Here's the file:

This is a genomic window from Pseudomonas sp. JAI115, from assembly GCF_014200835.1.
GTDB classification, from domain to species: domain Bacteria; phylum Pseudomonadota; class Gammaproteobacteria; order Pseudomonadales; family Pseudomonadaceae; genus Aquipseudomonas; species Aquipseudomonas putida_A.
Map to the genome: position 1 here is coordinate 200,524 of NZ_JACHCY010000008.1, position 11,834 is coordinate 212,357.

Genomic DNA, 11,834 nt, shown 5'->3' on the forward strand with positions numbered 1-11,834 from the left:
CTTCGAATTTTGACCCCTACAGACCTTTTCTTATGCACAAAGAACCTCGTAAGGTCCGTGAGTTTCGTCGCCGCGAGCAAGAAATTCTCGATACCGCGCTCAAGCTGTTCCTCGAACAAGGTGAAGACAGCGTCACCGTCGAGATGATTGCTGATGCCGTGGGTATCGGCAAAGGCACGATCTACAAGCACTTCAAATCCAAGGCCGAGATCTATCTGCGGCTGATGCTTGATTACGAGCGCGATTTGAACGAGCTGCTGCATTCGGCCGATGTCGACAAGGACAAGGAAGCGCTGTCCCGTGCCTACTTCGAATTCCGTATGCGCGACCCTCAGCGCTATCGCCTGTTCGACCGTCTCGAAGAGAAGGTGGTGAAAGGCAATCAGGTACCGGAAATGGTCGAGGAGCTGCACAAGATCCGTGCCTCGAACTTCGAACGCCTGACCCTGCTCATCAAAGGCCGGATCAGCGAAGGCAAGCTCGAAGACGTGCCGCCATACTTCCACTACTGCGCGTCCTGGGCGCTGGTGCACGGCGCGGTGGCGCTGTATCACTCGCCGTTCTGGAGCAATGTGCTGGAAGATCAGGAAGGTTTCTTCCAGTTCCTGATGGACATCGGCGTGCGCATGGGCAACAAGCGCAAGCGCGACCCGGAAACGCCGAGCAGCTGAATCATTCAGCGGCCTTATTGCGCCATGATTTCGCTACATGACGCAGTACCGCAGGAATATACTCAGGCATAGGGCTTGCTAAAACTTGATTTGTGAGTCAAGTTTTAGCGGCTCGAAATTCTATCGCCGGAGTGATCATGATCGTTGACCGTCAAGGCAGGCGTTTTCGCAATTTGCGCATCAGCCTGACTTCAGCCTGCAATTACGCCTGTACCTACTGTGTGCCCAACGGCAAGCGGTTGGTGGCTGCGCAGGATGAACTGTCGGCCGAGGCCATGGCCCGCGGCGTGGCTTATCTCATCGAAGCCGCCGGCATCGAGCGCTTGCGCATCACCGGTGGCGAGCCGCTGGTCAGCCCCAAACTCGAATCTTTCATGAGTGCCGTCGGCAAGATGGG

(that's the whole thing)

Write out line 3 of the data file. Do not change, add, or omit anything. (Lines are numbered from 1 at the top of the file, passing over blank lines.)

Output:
Map to the genome: position 1 here is coordinate 200,524 of NZ_JACHCY010000008.1, position 11,834 is coordinate 212,357.